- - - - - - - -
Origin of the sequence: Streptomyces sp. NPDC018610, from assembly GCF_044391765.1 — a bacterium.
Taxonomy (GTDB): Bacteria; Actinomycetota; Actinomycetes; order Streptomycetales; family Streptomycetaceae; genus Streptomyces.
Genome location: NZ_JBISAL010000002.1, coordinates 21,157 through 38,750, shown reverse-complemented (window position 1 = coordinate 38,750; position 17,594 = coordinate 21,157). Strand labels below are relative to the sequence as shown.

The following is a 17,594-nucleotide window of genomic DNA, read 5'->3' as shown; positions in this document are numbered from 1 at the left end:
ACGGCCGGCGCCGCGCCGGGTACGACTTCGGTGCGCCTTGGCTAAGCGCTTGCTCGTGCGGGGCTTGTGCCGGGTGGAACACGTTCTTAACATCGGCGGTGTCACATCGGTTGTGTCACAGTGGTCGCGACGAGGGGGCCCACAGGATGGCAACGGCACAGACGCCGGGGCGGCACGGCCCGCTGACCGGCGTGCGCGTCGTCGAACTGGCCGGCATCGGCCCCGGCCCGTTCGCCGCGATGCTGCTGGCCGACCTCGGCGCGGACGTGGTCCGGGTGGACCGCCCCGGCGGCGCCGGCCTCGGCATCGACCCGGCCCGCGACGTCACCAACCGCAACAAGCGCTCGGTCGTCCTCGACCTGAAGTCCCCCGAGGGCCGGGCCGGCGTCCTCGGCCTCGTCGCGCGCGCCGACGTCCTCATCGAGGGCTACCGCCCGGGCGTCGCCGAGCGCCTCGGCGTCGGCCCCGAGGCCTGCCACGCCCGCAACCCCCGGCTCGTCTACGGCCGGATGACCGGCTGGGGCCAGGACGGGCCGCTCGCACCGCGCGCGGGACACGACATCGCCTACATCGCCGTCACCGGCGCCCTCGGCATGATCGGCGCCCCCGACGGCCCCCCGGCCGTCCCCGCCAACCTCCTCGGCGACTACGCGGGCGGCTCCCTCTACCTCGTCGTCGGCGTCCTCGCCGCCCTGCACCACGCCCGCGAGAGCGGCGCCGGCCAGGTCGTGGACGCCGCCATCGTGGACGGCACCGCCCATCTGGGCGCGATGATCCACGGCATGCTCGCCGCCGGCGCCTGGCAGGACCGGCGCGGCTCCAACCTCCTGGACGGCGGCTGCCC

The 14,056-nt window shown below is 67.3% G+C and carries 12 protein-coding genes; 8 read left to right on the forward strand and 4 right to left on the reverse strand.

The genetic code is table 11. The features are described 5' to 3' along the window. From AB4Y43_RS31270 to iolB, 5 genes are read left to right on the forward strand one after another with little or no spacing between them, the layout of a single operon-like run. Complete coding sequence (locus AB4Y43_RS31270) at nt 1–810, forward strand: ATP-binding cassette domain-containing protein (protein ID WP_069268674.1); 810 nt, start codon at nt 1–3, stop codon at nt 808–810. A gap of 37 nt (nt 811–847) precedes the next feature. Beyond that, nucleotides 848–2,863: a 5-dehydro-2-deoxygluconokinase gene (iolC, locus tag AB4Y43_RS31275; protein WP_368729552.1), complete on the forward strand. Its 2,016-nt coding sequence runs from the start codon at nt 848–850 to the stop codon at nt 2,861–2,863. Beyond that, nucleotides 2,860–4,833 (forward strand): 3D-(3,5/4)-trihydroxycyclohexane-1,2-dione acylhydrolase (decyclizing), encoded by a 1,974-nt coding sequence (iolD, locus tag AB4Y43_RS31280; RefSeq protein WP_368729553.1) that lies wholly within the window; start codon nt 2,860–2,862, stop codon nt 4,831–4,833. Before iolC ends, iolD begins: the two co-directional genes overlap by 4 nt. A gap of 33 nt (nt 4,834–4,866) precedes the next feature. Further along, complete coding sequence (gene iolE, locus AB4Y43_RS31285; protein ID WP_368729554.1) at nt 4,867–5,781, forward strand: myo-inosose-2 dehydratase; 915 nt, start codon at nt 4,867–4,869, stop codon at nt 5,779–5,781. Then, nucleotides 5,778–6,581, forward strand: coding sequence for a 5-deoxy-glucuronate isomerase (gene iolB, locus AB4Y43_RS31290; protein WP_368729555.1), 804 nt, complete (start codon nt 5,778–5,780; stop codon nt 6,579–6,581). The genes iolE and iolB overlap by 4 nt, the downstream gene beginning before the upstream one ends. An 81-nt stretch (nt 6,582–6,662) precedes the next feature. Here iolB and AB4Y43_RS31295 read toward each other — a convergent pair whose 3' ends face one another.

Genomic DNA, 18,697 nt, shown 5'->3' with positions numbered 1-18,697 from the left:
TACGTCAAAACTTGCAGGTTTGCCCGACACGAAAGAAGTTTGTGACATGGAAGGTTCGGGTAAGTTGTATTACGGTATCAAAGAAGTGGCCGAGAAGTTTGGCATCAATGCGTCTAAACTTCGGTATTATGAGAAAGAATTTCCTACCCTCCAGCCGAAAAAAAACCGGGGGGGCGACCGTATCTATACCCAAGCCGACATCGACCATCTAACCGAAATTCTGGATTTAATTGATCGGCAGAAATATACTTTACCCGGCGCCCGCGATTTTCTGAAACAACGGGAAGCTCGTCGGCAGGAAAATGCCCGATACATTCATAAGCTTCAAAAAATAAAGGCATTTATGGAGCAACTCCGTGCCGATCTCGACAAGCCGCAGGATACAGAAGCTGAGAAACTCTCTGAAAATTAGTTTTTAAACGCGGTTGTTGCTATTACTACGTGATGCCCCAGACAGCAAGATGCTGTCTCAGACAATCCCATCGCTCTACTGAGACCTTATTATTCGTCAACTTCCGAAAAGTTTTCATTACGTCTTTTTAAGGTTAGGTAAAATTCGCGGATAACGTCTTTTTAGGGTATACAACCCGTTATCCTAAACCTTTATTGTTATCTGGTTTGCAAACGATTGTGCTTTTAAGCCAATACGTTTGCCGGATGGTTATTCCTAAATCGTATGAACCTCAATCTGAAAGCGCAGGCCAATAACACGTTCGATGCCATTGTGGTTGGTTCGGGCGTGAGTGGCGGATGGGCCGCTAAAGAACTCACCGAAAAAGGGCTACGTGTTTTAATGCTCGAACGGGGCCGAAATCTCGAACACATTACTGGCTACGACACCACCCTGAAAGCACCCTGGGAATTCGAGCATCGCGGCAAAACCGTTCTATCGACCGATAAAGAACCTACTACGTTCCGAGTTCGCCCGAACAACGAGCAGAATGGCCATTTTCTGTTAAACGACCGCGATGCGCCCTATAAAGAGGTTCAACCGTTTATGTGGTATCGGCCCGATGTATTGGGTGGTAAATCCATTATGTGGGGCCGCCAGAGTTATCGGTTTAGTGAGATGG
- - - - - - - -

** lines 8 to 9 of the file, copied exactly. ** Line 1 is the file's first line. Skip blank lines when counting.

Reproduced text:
Genomic DNA, 18,697 nt, shown 5'->3' with positions numbered 1-18,697 from the left:
TACGTCAAAACTTGCAGGTTTGCCCGACACGAAAGAAGTTTGTGACATGGAAGGTTCGGGTAAGTTGTATTACGGTATCAAAGAAGTGGCCGAGAAGTTTGGCATCAATGCGTCTAAACTTCGGTATTATGAGAAAGAATTTCCTACCCTCCAGCCGAAAAAAAACCGGGGGGGCGACCGTATCTATACCCAAGCCGACATCGACCATCTAACCGAAATTCTGGATTTAATTGATCGGCAGAAATATACTTTACCCGGCGCCCGCGATTTTCTGAAACAACGGGAAGCTCGTCGGCAGGAAAATGCCCGATACATTCATAAGCTTCAAAAAATAAAGGCATTTATGGAGCAACTCCGTGCCGATCTCGACAAGCCGCAGGATACAGAAGCTGAGAAACTCTCTGAAAATTAGTTTTTAAACGCGGTTGTTGCTATTACTACGTGATGCCCCAGACAGCAAGATGCTGTCTCAGACAATCCCATCGCTCTACTGAGACCTTATTATTCGTCAACTTCCGAAAAGTTTTCATTACGTCTTTTTAAGGTTAGGTAAAATTCGCGGATAACGTCTTTTTAGGGTATACAACCCGTTATCCTAAACCTTTATTGTTATCTGGTTTGCAAACGATTGTGCTTTTAAGCCAATACGTTTGCCGGATGGTTATTCCTAAATCGTATGAACCTCAATCTGAAAGCGCAGGCCAATAACACGTTCGATGCCATTGTGGTTGGTTCGGGCGTGAGTGGCGGATGGGCCGCTAAAGAACTCACCGAAAAAGGGCTACGTGTTTTAATGCTCGAACGGGGCCGAAATCTCGAACACATTACTGGCTACGACACCACCCTGAAAGCACCCTGGGAATTCGAGCATCGCGGCAAAACCGTTCTATCGACCGATAAAGAACCTACTACGTTCCGAGTTCGCCCGAACAACGAGCAGAATGGCCATTTTCTGTTAAACGACCGCGATGCGCCCTATAAAGAGGTTCAACCGTTTATGTGGTATCGGCCCGATGTATTGGGTGGTAAATCCATTATGTGGGGCCGCCAGAGTTATCGGTTTAGTGAGATGG